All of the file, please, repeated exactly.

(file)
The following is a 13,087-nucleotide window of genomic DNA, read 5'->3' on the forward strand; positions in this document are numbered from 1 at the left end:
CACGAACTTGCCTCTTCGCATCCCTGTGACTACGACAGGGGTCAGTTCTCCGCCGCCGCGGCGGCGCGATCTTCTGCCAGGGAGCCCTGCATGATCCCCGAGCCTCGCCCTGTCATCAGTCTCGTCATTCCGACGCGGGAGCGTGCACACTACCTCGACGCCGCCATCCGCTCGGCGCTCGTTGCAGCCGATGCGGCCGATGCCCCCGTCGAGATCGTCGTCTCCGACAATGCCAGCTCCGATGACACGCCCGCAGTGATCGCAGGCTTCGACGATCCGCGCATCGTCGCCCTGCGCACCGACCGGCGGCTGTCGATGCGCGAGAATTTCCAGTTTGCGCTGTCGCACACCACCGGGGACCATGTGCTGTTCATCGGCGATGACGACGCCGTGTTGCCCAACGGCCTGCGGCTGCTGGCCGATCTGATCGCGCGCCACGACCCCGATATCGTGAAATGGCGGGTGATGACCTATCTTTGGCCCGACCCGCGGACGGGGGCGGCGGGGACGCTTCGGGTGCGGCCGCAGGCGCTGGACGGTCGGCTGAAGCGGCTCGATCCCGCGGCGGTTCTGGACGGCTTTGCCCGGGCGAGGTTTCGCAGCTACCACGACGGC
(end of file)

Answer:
The following is a 13,087-nucleotide window of genomic DNA, read 5'->3' on the forward strand; positions in this document are numbered from 1 at the left end:
CACGAACTTGCCTCTTCGCATCCCTGTGACTACGACAGGGGTCAGTTCTCCGCCGCCGCGGCGGCGCGATCTTCTGCCAGGGAGCCCTGCATGATCCCCGAGCCTCGCCCTGTCATCAGTCTCGTCATTCCGACGCGGGAGCGTGCACACTACCTCGACGCCGCCATCCGCTCGGCGCTCGTTGCAGCCGATGCGGCCGATGCCCCCGTCGAGATCGTCGTCTCCGACAATGCCAGCTCCGATGACACGCCCGCAGTGATCGCAGGCTTCGACGATCCGCGCATCGTCGCCCTGCGCACCGACCGGCGGCTGTCGATGCGCGAGAATTTCCAGTTTGCGCTGTCGCACACCACCGGGGACCATGTGCTGTTCATCGGCGATGACGACGCCGTGTTGCCCAACGGCCTGCGGCTGCTGGCCGATCTGATCGCGCGCCACGACCCCGATATCGTGAAATGGCGGGTGATGACCTATCTTTGGCCCGACCCGCGGACGGGGGCGGCGGGGACGCTTCGGGTGCGGCCGCAGGCGCTGGACGGTCGGCTGAAGCGGCTCGATCCCGCGGCGGTTCTGGACGGCTTTGCCCGGGCGAGGTTTCGCAGCTACCACGACGGC